clock menu more-arrow no yes

Filed under:

AP Top 25 Results

Even with a win against UNLV that wasn’t competitive in the second half, USC dropped two spots in the AP Top 25. Here’s what else the pollsters thought about week one.

UNLV v USC Photo by Jayne Kamin-Oncea/Getty Images

The SEC is surging, with Alabama the consensus number one team in the country, and powerhouses in George, Auburn, and LSU. Nobody denies the depth and difficulty of the BIG 10, boasting Ohio State, Michigan State, Michigan, Wisconsin, and Penn State.

The ACC, BIG 12, and PAC-12 are both in compromised positions. Clemson and Virginia Tech seem to be the only contenders in the ACC, and the BIG 12 looks more and more like Oklahoma and everyone else, especially as Mason Rudolph left for the NFL and Texas laid an egg against Maryland. The AP Poll’s top PAC-12 team, Washington, lost to Auburn, and both Stanford and USC failed to put away Group of Five teams in the first quarter, which should be the expectation for Top 25 teams.

With all of week one’s action, here is the new AP Top 25:

Here are some brief takeaways.

The Poll Doesn’t See Washington’s Loss as a Big Deal

NCAA Football: Chick-fil-A Kickoff Game-Auburn at Washington Jason Getz-USA TODAY Sports

In week one, heavyweights Washington and Auburn faced off in what was expected to be a referendum on each of their seasons. Instead, the AP Poll only dropped Washington three spots, from six to nine.

Washington remains the top team in the PAC-12 in the poll, and it seems as though their quest for another playoff berth in the Jake Browning era is still possible.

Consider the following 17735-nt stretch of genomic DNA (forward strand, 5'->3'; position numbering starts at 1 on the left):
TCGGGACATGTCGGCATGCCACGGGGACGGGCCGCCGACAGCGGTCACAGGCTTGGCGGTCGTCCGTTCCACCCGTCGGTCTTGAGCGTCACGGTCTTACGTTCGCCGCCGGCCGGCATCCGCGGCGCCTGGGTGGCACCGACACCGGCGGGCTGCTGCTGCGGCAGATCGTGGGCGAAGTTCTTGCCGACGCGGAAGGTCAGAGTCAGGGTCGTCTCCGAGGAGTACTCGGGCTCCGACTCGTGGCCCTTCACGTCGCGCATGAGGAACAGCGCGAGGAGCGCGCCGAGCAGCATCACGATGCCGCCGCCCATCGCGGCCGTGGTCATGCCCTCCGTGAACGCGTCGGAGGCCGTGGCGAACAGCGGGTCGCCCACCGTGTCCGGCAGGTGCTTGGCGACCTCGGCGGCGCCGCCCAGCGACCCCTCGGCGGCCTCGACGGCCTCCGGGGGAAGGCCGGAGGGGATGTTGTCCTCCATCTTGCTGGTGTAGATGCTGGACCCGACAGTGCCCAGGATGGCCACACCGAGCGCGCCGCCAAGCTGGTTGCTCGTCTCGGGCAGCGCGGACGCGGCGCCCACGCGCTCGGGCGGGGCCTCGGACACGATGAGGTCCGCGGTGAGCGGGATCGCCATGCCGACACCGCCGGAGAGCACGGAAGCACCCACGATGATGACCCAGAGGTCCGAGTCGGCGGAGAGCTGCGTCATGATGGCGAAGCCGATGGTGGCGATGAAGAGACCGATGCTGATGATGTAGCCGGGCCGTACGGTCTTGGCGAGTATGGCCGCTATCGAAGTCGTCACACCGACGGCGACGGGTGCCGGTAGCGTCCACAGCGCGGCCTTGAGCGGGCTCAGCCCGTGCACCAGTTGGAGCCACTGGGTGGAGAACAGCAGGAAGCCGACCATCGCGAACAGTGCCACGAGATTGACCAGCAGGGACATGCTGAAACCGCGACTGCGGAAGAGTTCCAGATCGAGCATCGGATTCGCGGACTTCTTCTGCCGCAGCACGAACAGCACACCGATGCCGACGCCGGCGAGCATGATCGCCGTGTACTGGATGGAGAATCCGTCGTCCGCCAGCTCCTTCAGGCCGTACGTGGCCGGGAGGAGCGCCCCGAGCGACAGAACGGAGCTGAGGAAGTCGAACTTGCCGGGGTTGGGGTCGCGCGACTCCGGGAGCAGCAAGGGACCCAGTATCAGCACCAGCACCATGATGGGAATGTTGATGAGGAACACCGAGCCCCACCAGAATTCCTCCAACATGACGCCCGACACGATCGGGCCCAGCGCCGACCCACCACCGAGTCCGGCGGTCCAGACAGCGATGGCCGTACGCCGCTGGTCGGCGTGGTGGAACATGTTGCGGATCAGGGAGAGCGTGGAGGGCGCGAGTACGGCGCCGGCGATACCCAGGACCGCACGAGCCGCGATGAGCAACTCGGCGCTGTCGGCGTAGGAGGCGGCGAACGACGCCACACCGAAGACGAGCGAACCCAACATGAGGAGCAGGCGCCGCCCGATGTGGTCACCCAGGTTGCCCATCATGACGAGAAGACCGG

LSU and Notre Dame Had Statement Games

LSU had a statement demolition of Miami, and they jumped a full 14 spots. In contrast, Notre Dame barely won against a Michigan team that was just as well respected as Miami and only jumped four spots, from 12 to eight.

This may seem ludicrous to many, but there seems to be a rhyme to the Poll’s reason. While Notre Dame stayed with their general game-plan, and won a close game, LSU revealed a passing game lead by Joe Burrow that hasn’t been prolific in years. With Burrow performance now at the helm, voters will likely taken aback by LSU’s new-look passing offense, warranting the jump.

What is it with Weak Wins?

This flummoxes me. Yes, USC failed to put away UNLV earlier, and engendered doubt in the minds of voters as to whether the defense can stop big plays and limit the rush. In many ways, USC deserved to drop two spots. However, Penn State went to overtime against Appalachian State and only dropped three spots. Michigan State played Utah State and it was a one possession game down the stretch. They only dropped four spots, from 11 to 15. By every metric, Michigan State’s win was more definitive than Penn State’s, but Penn State still manged to drop fewer spots than Michigan State.

NCAA Football: Utah State at Michigan State Mike Carter-USA TODAY Sports

And this is the ringer: Stanford failed to put away San Diego State for a whole quarter, with dynamic SDSU runningback Juwan Washington looking like he was going to take over the game in the first quarter. In contrast, USC took a half to put away UNLV, and dropped two spots. Here’s the problem: Stanford gained three spots for a similarly poor start against SDSU.

The voter’s were consistent in most aspects of this poll, but the consistency in judging weak and unconvincing wins wasn’t there. There is no rhyme or reason to USC dropping two spots, Michigan State dropping four spots, Penn State dropping three spots, and Stanford gaining three spots.

I’m flabbergasted.

Hopefully next week’s game at Stanford will force the voters to put more respeck on the USC name.